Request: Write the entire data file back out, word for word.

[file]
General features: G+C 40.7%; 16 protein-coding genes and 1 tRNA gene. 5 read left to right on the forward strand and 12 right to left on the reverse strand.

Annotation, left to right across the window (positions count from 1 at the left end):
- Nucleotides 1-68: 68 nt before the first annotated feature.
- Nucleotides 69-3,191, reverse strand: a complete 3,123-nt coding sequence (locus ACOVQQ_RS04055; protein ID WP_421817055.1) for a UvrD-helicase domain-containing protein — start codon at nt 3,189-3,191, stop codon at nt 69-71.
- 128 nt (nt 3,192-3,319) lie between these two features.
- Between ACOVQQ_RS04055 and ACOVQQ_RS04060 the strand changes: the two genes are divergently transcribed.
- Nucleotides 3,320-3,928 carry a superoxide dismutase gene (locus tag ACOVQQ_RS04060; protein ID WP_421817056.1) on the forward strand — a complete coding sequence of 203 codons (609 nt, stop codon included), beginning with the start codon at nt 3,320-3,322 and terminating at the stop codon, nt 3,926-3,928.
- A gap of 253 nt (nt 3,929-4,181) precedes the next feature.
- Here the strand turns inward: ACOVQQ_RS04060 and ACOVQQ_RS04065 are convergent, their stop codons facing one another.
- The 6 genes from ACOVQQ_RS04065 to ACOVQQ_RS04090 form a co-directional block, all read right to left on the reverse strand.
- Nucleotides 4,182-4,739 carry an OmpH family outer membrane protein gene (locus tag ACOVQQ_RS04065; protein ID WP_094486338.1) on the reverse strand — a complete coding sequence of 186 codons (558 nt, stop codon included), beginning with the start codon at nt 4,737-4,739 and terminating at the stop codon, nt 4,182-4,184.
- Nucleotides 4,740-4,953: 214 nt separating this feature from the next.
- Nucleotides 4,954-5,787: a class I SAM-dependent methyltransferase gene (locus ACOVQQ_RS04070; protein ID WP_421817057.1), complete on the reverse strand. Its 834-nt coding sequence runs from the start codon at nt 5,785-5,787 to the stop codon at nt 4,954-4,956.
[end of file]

General features: G+C 40.7%; 16 protein-coding genes and 1 tRNA gene. 5 read left to right on the forward strand and 12 right to left on the reverse strand.

Annotation, left to right across the window (positions count from 1 at the left end):
- Nucleotides 1-68: 68 nt before the first annotated feature.
- Nucleotides 69-3,191, reverse strand: a complete 3,123-nt coding sequence (locus ACOVQQ_RS04055; protein ID WP_421817055.1) for a UvrD-helicase domain-containing protein — start codon at nt 3,189-3,191, stop codon at nt 69-71.
- 128 nt (nt 3,192-3,319) lie between these two features.
- Between ACOVQQ_RS04055 and ACOVQQ_RS04060 the strand changes: the two genes are divergently transcribed.
- Nucleotides 3,320-3,928 carry a superoxide dismutase gene (locus tag ACOVQQ_RS04060; protein ID WP_421817056.1) on the forward strand — a complete coding sequence of 203 codons (609 nt, stop codon included), beginning with the start codon at nt 3,320-3,322 and terminating at the stop codon, nt 3,926-3,928.
- A gap of 253 nt (nt 3,929-4,181) precedes the next feature.
- Here the strand turns inward: ACOVQQ_RS04060 and ACOVQQ_RS04065 are convergent, their stop codons facing one another.
- The 6 genes from ACOVQQ_RS04065 to ACOVQQ_RS04090 form a co-directional block, all read right to left on the reverse strand.
- Nucleotides 4,182-4,739 carry an OmpH family outer membrane protein gene (locus tag ACOVQQ_RS04065; protein ID WP_094486338.1) on the reverse strand — a complete coding sequence of 186 codons (558 nt, stop codon included), beginning with the start codon at nt 4,737-4,739 and terminating at the stop codon, nt 4,182-4,184.
- Nucleotides 4,740-4,953: 214 nt separating this feature from the next.
- Nucleotides 4,954-5,787: a class I SAM-dependent methyltransferase gene (locus ACOVQQ_RS04070; protein ID WP_421817057.1), complete on the reverse strand. Its 834-nt coding sequence runs from the start codon at nt 5,785-5,787 to the stop codon at nt 4,954-4,956.